When crafting your resume, you also want to avoid buzzwords. Your resume is going to be read by a bot and filtered by keywords, so you need to be strategic about word choice too.
Paint a vivid picture and be sure to include where you did your clinical rotations, the number of hours you spent in your Capstone Seminar, and the specific specialty you focused on in that seminar.
Quinlan suggests using Arial or Times Roman font size 11 or larger, your personal email (not your school email), and a border to anchor your resume. She also encourages new graduates to create a portfolio to showcase their nursing school experiences.
If you create a portfolio, include your recommendations, BLS cards, continuing education work, and presentations or projects that demonstrate teamwork.
6. Speak “Recruiter”
Instead of submitting your application directly to an online job query, you can also contact recruiters on LinkedInand start a dialogue. If you do this, be sure to know what it is they’re looking for in an applicant and what to emphasize.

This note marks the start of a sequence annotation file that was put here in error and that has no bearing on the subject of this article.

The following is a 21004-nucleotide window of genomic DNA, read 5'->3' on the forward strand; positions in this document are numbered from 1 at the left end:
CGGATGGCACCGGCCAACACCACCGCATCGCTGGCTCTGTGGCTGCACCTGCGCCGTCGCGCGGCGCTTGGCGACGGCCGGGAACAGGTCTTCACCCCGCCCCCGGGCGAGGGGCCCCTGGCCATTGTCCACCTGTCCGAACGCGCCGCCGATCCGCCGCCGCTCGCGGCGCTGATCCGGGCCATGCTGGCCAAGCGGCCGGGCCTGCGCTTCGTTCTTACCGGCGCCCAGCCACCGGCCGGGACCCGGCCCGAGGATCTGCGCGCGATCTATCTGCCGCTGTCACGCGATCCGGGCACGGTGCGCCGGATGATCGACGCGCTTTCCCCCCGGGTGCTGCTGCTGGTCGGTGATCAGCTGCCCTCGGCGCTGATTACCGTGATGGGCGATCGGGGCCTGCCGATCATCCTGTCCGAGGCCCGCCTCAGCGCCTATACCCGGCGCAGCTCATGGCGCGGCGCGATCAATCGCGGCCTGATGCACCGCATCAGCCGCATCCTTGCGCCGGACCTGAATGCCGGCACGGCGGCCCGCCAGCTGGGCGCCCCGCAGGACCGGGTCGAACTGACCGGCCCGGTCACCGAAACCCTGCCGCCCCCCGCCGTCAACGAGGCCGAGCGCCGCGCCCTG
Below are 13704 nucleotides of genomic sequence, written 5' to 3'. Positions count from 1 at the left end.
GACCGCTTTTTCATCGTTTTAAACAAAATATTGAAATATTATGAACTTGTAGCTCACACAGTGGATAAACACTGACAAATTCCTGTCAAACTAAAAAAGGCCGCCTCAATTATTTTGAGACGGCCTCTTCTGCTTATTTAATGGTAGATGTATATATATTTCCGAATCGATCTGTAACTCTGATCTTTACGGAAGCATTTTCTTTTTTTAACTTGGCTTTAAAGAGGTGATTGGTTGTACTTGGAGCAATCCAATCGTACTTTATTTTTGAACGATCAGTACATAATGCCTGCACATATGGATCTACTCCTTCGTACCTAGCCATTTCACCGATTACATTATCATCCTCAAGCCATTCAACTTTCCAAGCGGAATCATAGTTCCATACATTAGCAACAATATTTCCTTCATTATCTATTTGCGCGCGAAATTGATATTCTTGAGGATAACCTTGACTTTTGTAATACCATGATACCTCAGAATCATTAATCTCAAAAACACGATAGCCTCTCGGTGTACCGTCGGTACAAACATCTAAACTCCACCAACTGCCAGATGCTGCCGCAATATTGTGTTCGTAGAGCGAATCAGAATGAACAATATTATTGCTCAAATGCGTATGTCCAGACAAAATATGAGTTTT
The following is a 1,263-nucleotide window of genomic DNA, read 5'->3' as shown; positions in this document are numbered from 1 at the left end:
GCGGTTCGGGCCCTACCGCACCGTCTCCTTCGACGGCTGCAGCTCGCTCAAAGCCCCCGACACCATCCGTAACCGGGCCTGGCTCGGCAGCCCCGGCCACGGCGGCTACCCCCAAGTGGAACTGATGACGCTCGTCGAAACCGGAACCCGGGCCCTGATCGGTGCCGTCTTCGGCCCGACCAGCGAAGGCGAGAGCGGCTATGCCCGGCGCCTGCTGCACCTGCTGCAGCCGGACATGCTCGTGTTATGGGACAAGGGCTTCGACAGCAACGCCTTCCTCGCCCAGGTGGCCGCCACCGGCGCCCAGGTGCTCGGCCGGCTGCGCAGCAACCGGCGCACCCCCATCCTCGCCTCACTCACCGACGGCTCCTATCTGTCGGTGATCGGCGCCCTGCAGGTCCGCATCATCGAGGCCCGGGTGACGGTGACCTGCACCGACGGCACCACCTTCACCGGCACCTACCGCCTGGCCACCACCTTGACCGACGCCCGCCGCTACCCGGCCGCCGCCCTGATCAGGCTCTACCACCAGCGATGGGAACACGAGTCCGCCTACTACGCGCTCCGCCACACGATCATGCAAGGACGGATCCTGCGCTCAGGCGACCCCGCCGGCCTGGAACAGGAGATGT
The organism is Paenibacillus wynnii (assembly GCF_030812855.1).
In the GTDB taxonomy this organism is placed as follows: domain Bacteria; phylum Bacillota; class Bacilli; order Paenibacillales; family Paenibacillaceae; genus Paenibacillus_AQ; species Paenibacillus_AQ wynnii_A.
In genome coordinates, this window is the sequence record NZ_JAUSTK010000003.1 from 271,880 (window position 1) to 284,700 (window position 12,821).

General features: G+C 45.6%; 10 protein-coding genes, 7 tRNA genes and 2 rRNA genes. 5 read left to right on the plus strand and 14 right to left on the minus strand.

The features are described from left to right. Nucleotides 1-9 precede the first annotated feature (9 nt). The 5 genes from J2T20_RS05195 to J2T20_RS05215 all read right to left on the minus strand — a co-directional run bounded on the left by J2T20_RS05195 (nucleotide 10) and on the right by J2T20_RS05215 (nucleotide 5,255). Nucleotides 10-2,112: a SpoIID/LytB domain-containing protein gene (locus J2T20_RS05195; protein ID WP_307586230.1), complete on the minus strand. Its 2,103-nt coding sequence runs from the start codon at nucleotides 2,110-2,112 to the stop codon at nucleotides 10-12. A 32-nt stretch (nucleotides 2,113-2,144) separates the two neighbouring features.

Most recruiters will be looking at BSNs to fill in-patient positions. If you’re graduating with an associate degree, you may have more luck with recruiters who need to fill Subacute Care positions, provided you’re pursuing (or plan to pursue) your BSN, explained Quinlan.
Both types of degree recipients should emphasize key character strengths. “Most employers understand that new grads have limited experience,” explained Quinlan. “They’re looking for individuals that bring the added value of character strengths.”
Character strengths you’ll want to highlight include teamwork, flexibility, and resilience.
Of course, you will only want to speak about the strengths you have. If you focus on strengths that you don’t possess, your coworkers will notice, and you’ll burn valuable bridges.
7. Practice Interviewing
A lot of employers are asking behavioral-based interview questions nowadays. They want to know how you will respond in specific situations, and they figure this out by asking you how you would handle (or handled) various scenarios.